Wireless Security Key Recommendations

Discussion in 'other security issues & news' started by Creekside Rogue, Sep 14, 2006.

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  1. Creekside Rogue

    Creekside Rogue Registered Member

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    Hello to all and the moderators:

    I'm not sure where this post should be placed, so I started it here. Please feel free to relocate as necessary. My main question regards the security encryption on a wireless network. What is the general consensus as to the best form of encryption to use? WEP, WPA, WPA-TKIP, WPA-AES, or some other combination? I'm trying to find the most secure means to secure my 5 computer home network.

    Creekside Rogue
     
  2. Alphalutra1

    Alphalutra1 Registered Member

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    WPA (WPA-TKIP, or WPA-AES if all of your devices support it) or preferably WPA2 (if all of your devices support it). This are uncrackable at the moment as long as you use a sufficietnly long and random password. To make one, see here. Choose the 63 random printable ASCII characters one, and save it to a text file. Then copy and paste it to enter it in for every device on the network, and you have a nice secure network.

    Cheers,

    Alphalutra1
     
  3. Devinco

    Devinco Registered Member

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    Creekside Rogue,

    Here is some info on WPA, TKIP, and WPA2.


    Alphalutra1,

    What do you think?
    WPA was an interim measure until WPA2 was approved.
    All WPA uses TKIP (to allow compatibility with older hardware except 1st generation access points) so there is no difference between WPA and WPA-TKIP.
    WEP and WPA both use RC4 encryption.
    WPA2 uses AES encryption, so is WPA-AES the same thing as WPA2?
    Or was there another interim version of WPA called WPA-AES before WPA2(the IEEE 802.11i standard) came out?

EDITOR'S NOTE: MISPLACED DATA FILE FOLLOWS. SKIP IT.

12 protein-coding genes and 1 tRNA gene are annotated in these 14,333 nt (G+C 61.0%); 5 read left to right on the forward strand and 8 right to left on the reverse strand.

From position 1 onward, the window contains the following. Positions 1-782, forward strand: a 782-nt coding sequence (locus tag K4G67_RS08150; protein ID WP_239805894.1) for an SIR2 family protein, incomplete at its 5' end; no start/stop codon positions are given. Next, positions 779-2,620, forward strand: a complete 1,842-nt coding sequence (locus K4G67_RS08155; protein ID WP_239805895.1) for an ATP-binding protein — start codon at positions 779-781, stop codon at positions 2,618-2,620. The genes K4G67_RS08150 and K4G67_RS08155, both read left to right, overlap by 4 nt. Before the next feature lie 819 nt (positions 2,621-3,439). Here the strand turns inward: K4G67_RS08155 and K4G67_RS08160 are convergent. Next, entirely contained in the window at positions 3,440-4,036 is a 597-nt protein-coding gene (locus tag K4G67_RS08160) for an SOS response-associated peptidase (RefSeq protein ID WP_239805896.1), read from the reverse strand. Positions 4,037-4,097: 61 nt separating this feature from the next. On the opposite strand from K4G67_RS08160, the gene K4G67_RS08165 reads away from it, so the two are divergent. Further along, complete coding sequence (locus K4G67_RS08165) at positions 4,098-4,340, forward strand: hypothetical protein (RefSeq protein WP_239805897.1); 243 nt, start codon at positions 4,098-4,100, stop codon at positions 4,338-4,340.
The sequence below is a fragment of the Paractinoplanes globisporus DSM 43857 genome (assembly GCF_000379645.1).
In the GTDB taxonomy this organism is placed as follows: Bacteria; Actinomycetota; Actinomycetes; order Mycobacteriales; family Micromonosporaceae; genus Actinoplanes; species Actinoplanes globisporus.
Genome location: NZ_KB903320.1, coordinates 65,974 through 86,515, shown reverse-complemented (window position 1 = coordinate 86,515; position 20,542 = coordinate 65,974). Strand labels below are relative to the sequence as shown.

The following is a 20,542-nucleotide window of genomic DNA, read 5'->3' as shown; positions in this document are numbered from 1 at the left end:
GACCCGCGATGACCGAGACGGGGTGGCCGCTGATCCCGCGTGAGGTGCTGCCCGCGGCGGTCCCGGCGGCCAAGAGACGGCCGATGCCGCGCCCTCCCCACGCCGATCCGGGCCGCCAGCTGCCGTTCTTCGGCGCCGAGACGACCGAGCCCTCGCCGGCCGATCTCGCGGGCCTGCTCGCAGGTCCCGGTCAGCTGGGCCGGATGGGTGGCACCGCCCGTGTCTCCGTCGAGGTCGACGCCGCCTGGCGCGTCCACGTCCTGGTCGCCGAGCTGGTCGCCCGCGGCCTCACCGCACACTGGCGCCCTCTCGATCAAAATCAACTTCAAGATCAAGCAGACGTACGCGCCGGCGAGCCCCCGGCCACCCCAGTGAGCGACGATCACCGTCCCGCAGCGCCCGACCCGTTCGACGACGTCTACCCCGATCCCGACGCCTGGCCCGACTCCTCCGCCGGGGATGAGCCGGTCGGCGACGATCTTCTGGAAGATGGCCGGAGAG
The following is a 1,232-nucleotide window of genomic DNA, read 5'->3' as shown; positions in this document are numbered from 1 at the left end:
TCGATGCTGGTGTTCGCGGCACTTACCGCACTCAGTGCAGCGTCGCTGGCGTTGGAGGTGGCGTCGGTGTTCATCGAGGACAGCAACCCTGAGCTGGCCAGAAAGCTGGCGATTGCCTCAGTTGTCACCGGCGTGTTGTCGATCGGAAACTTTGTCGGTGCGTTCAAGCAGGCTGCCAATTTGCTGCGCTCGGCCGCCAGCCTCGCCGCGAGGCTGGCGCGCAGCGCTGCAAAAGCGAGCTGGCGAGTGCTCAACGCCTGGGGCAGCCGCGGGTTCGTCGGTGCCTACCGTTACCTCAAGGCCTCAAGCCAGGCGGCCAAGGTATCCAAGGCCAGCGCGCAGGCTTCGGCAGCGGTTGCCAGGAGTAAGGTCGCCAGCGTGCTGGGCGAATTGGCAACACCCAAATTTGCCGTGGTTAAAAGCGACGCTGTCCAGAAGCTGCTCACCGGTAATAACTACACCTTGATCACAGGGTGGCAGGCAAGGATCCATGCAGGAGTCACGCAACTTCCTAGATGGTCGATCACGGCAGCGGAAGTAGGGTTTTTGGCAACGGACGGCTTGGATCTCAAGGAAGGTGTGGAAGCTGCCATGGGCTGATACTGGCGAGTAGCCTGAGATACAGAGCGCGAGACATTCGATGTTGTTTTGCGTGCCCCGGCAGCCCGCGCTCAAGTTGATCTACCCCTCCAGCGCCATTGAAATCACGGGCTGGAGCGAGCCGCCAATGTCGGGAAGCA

If your hardware only has a setting for WEP, can it still be setup for WPA-TKIP?
    Or does the hardware specifically have to support WPA?
    WEP is not worth bothering with because it can be cracked in less than 45 seconds.
    Why have a false sense of security by using WEP?
    If your hardware does not allow for WPA or WPA2, then people should upgrade their hardware if they want to communicate securely on wireless within the LAN.
     
    Last edited: Sep 14, 2006
  4. Alphalutra1

    Alphalutra1 Registered Member

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    Yes it was, it was to fill the gap before 802.11i (from which WPA2 comes from) was instated.

    Well, WPA-AES doesn't use RC4, since it uses AES for encryption. However, WPA-AES was another gap filler that some hardware makers used before WPA2 came out since AES encryption is hardware based and thus is much faster than the TKIP with RC4. Also, an added security measure to WPA was the MIC which elminated the bad CRC in WEP. I believe that WPA-AES is almost identical to WPA2 in all but name, but I may be corrected on this one.
    No unfortunately, game adapters are a great example of this. Almost none of them support WPA.
    Yes
    It is a nice deterrent to prevent accidental connections, but if someone wants to access your network and you have WEP, they will.

    Yes, except for some hardware upgrades does cost money, and there may not be any other alternatives.

    However, you can encrypt your network using OpenVPN for the encryption, and use some sort of authentication in order to allow a user to connect or not. That is what many businesses did prior to WPA coming out, since WEP was so insecure.
     
  5. Devinco

    Devinco Registered Member

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    Thank you for all the answers and info Alphalutra1.

    This is very interesting.
    In another thread previously, you mentioned using OpenSSH in place of the usual Windows file sharing within a LAN.
    I've always assumed that SSH and VPN are only used remotely (from a computer within a LAN to a remote computer within a different LAN).
    You set these up for communication within a LAN, both client and server?
    Does it work well?
    You just set it up to connect to the local non-routeable ip address of the other computer within the LAN?
    Any special requirements like using static IPs on the LAN instead of dynamic IPs?
    Which is better OpenSSH or OpenVPN for the purpose?
    What situation would you pick one or the other?
     
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